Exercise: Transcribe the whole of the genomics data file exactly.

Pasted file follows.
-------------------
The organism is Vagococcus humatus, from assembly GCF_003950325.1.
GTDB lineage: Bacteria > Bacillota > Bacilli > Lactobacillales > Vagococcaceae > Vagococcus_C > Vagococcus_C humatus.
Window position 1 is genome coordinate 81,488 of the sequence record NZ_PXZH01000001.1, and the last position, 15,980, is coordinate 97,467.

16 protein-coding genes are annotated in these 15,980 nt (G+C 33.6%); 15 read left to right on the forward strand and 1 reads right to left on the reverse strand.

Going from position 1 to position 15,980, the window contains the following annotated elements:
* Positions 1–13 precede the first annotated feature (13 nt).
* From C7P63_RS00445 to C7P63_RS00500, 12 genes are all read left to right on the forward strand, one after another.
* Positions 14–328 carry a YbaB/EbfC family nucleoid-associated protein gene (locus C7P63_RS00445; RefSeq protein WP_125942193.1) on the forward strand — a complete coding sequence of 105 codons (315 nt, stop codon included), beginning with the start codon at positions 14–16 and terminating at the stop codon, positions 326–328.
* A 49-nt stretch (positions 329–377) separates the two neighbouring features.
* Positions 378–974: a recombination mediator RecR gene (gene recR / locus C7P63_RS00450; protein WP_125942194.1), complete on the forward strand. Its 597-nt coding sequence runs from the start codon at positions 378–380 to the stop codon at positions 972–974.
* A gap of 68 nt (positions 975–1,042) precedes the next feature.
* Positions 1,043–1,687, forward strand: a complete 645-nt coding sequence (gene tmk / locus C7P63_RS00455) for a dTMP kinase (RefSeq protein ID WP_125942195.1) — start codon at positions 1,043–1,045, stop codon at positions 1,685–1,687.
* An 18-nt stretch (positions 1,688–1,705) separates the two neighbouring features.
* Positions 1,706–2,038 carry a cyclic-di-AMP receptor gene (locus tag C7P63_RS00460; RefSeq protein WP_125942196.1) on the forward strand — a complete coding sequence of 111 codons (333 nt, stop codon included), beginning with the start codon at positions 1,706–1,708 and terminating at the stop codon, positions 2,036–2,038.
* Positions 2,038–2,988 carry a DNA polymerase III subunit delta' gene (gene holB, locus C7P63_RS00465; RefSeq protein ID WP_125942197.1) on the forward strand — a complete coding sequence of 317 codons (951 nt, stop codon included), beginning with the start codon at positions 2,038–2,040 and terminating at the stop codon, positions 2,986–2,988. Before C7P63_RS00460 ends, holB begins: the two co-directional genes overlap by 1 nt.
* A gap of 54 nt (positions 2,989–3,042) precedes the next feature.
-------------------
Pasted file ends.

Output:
The organism is Vagococcus humatus, from assembly GCF_003950325.1.
GTDB lineage: Bacteria > Bacillota > Bacilli > Lactobacillales > Vagococcaceae > Vagococcus_C > Vagococcus_C humatus.
Window position 1 is genome coordinate 81,488 of the sequence record NZ_PXZH01000001.1, and the last position, 15,980, is coordinate 97,467.

16 protein-coding genes are annotated in these 15,980 nt (G+C 33.6%); 15 read left to right on the forward strand and 1 reads right to left on the reverse strand.

Going from position 1 to position 15,980, the window contains the following annotated elements:
* Positions 1–13 precede the first annotated feature (13 nt).
* From C7P63_RS00445 to C7P63_RS00500, 12 genes are all read left to right on the forward strand, one after another.
* Positions 14–328 carry a YbaB/EbfC family nucleoid-associated protein gene (locus C7P63_RS00445; RefSeq protein WP_125942193.1) on the forward strand — a complete coding sequence of 105 codons (315 nt, stop codon included), beginning with the start codon at positions 14–16 and terminating at the stop codon, positions 326–328.
* A 49-nt stretch (positions 329–377) separates the two neighbouring features.
* Positions 378–974: a recombination mediator RecR gene (gene recR / locus C7P63_RS00450; protein WP_125942194.1), complete on the forward strand. Its 597-nt coding sequence runs from the start codon at positions 378–380 to the stop codon at positions 972–974.
* A gap of 68 nt (positions 975–1,042) precedes the next feature.
* Positions 1,043–1,687, forward strand: a complete 645-nt coding sequence (gene tmk / locus C7P63_RS00455) for a dTMP kinase (RefSeq protein ID WP_125942195.1) — start codon at positions 1,043–1,045, stop codon at positions 1,685–1,687.
* An 18-nt stretch (positions 1,688–1,705) separates the two neighbouring features.
* Positions 1,706–2,038 carry a cyclic-di-AMP receptor gene (locus tag C7P63_RS00460; RefSeq protein WP_125942196.1) on the forward strand — a complete coding sequence of 111 codons (333 nt, stop codon included), beginning with the start codon at positions 1,706–1,708 and terminating at the stop codon, positions 2,036–2,038.
* Positions 2,038–2,988 carry a DNA polymerase III subunit delta' gene (gene holB, locus C7P63_RS00465; RefSeq protein ID WP_125942197.1) on the forward strand — a complete coding sequence of 317 codons (951 nt, stop codon included), beginning with the start codon at positions 2,038–2,040 and terminating at the stop codon, positions 2,986–2,988. Before C7P63_RS00460 ends, holB begins: the two co-directional genes overlap by 1 nt.
* A gap of 54 nt (positions 2,989–3,042) precedes the next feature.